The Films of a Time

The “movie star” image bred and has thrived as a result of the Silent Era, but there was one star that no performer could outshine: the filmstrip itself. What shocked and engaged audiences was not only the men and women who put on the show, but also the nature of movies themselves. In a relatively short amount of time, films went from being randomized events captured on celluloid to full-fledged productions requiring actors, sets, scripts, etc., giving birth to filmmaking as we know it today. It was also a great time of experimentation on the limits (or lack thereof) of what could be accomplished in film: narrative, editing, set design, special effects and social commentary. All advanced thanks in part to the below films and those who created them.


Battleship Potemkin

Max Says ~ Inciting a reaction has always been a goal of cinema, but never more so than the earliest days of its existence, when propaganda films were as much about social commentary as they were experiments in the newborn field of filmmaking. One of the more famous examples of this is Sergei Eisenstein’s 1925 film Battleship Potemkin, in which the crew of a Russian battleship revolts against the government by killing its commanding officer (a Tsarist) and taking control of the titular ship.

If you have a passing interest in film (or have ever taken an introduction to film class), chances are you have heard of “Potemkin.” At the very least, you know the Odessa Staircase sequence. Famous for its scale as well as its experimental editing, “Potemkin” is to be remembered for being a pioneer when it comes to rhythm and montage from a visual setting. While it may not be as “dangerous” as it was once considered, that doesn’t make it any less powerful.

Simon Says ~ Couldn’t agree more, Max. Not only is “Potemkin” a must-see for any film buff, it is also infinitely accessible to even those with just a passing interest. This one of the early benchmarks for future feature-length editing and the Odessa steps sequence is one of the most iconic. Remember that iconic train station shootout in The Untouchables? That’s a direct homage to Battleship Potemkin and a nod that few recognize. These movies still have a place in the modern age of cinema even if it’s just serving as inspiration.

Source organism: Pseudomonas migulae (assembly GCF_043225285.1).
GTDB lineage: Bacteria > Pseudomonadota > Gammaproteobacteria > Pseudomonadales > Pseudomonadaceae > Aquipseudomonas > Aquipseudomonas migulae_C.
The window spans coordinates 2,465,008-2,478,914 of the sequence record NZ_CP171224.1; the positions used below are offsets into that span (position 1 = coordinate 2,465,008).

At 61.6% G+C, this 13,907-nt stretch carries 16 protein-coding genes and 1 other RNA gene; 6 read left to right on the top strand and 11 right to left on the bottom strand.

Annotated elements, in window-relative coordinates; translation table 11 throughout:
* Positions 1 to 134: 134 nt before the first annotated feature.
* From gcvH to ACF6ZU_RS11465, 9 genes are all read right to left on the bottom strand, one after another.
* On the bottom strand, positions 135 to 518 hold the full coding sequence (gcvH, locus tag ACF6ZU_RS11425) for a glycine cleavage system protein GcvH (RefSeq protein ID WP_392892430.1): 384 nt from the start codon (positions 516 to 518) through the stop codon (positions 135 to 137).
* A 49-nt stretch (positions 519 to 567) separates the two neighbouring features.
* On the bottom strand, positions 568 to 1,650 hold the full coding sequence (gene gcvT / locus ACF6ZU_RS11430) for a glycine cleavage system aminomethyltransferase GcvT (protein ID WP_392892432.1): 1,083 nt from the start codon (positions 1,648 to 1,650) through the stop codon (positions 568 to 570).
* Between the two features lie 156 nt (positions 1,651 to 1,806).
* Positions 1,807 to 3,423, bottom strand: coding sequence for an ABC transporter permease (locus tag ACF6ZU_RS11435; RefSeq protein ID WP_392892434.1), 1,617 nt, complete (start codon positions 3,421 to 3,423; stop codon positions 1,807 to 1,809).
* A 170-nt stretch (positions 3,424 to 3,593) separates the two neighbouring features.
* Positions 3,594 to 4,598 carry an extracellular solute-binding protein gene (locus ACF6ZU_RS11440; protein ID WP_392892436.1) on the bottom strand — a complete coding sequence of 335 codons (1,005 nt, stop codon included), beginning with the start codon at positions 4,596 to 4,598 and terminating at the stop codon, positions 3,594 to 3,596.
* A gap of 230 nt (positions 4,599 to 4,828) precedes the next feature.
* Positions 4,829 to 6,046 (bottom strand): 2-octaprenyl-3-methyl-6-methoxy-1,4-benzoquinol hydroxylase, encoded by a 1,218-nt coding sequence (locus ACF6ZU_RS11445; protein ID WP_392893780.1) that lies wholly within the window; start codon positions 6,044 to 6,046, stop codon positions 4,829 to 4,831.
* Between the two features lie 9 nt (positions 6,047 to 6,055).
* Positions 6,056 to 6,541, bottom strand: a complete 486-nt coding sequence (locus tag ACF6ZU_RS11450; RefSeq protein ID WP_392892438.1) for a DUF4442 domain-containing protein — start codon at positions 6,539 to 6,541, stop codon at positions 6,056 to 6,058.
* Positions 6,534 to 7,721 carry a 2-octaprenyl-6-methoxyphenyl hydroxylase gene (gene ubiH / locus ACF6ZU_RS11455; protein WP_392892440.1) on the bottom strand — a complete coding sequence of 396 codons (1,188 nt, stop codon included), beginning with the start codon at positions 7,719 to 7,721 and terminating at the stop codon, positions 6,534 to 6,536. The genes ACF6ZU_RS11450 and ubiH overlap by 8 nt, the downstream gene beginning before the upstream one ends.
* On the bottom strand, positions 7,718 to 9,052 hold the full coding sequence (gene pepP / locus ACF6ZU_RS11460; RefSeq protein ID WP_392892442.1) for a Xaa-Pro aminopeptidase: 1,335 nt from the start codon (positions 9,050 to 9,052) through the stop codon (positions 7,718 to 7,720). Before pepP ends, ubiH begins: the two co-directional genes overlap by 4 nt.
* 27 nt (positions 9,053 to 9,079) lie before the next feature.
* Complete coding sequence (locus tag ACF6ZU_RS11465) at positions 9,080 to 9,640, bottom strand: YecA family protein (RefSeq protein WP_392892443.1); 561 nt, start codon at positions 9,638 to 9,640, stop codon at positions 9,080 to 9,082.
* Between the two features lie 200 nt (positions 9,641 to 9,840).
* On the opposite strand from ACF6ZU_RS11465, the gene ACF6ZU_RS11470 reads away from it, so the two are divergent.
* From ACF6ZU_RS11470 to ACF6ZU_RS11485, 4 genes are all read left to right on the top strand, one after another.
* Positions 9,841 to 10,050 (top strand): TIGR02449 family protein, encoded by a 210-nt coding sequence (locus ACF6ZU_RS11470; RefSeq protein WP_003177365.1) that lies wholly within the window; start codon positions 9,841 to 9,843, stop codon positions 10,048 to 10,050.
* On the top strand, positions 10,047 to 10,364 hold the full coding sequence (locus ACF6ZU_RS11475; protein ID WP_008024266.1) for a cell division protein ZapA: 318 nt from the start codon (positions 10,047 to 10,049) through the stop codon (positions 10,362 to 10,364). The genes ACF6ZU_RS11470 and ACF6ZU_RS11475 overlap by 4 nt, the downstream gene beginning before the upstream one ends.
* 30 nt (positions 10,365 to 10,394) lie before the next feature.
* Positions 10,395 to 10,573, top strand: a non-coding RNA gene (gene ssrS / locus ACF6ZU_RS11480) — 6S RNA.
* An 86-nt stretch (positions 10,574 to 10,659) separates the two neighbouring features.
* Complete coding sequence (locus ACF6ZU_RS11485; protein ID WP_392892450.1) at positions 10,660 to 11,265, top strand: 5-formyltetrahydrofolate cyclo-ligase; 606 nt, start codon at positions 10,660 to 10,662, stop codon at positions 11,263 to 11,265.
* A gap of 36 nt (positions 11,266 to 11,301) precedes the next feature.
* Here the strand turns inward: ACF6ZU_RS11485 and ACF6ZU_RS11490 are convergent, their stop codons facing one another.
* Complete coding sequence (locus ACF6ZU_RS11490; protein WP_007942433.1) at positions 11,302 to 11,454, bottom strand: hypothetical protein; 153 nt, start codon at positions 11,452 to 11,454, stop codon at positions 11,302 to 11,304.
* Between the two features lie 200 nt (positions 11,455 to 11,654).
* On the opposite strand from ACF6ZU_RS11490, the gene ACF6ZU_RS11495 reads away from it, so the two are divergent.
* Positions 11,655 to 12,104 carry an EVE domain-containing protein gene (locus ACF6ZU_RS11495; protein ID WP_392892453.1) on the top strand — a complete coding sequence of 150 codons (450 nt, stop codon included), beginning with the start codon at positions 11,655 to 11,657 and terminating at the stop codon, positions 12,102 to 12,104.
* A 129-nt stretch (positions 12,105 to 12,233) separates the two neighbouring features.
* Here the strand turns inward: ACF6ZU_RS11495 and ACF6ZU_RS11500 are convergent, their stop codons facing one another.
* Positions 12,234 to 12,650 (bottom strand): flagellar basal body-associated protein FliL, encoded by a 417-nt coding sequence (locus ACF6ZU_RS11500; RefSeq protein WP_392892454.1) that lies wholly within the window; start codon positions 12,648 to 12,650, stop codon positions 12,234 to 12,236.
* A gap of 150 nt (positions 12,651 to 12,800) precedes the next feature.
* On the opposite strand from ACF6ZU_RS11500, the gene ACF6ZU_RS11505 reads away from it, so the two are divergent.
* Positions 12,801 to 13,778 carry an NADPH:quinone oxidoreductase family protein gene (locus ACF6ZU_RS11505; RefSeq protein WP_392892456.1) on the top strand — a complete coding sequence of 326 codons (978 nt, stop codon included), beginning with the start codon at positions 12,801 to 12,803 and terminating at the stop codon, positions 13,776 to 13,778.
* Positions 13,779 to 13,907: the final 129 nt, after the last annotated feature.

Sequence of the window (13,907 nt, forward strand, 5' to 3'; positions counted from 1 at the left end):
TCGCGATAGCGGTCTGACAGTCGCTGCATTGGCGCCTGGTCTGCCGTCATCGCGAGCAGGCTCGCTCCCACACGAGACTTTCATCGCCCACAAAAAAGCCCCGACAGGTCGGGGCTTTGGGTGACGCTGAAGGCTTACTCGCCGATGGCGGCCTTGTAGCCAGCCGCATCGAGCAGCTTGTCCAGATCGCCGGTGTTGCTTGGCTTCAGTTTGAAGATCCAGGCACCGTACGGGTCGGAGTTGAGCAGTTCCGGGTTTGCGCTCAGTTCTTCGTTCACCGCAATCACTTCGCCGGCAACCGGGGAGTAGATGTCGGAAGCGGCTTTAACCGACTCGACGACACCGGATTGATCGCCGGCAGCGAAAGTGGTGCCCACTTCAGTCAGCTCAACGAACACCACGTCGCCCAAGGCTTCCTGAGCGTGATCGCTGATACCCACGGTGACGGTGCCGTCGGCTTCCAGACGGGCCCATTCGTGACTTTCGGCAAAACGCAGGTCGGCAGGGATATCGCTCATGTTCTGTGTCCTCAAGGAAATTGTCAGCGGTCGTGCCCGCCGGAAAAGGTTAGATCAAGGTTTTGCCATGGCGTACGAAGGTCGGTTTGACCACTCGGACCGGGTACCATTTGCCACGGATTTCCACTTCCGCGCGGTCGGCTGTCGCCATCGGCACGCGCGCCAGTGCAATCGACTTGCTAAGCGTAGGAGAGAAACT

Metropolis

Max Says ~ Sporting one of the coolest posters ever, this 1927 silent flick by Fritz Lang has stood the test of time. Much like “Potemkin,” the film deals with relations between the lower and upper-class members of society. Set in a futuristic “mega city,” the “managers” dwell in gorgeous high-rises while workers spend most of their lives underground. As we all know, that never goes over well in a sci-fi movie.

The film is as much an expressionist take on class relations as it is a love letter to various art styles, notably Art Deco. The influence of the film has carried over into several mediums; one can’t help but think of Metropolis when playing through a round of Bioshock. It’s one-part cautionary tale, one-part creature feature and one-part special effects extravaganza that still holds up to this day. In regards to sci-fi films over the last century, the strength of Metropolis cannot be denied or missed.

Simon Says ~ Screw Transformers, bah to Avatar. If you want a stunning tableau of early special effects, merely look at a screenshot and witness what Lang achieved. Metropolis calls to mind the vision and ingenuity that many indie filmmakers possess today. They often have very little to work with but have determination to spare.  I called Battleship Potemkin a very accessible example of silent film; the same cannot be said for Metropolis I’m afraid, as it is frequently maddening. However, as you eloquently put it, Metropolis should not be denied or missed as it is an experience that has never been matched.

 

The Cabinet of Dr. Caligari

Max Says ~ Another product of the German Expressionist movement, 1920’s The Cabinet of Dr. Caligari is also one of the earliest entries in the horror genre. Nosferatu wouldn’t come out for two more years. It is also (arguably) the first to feature a twist ending and certainly one of the most vibrant looking silent films for its time. It looks like a nightmare that Dr. Seuss may have had.

Focusing on the psychotic titular doctor and his sleepwalking servant (who is manipulated into killing for the doctor), “Caligari” is a remarkable example of the importance of set design, color and performances in film—silent or not. The extreme nature of its presentation may be offsetting or just plain goofy to some, but this was one of the earliest films to toy with bringing the imagination (in all its psychosis) front and center, painting it in a less than whimsical light. “Caligari” is a pillar for so many films to come, whether they be horror, fantasy or drama.

Simon Says ~ Forget Dr. Seuss’ nightmare, this would be the product of the good doctor’s psychotic break. My craving for deep-fried squid whenever I hear the title notwithstanding, this is a fully realized masterpiece of psychological terror and all without idiotic “boo” moments. The first time I saw “Dr. Caligari” I was immensely impressed by the twist you mentioned but waved off its importance, having been so accustomed to such an ending in every modern horror flick. This is a rare horror movie that has stood the test of time, maybe not in the usual sense, but in a more important one.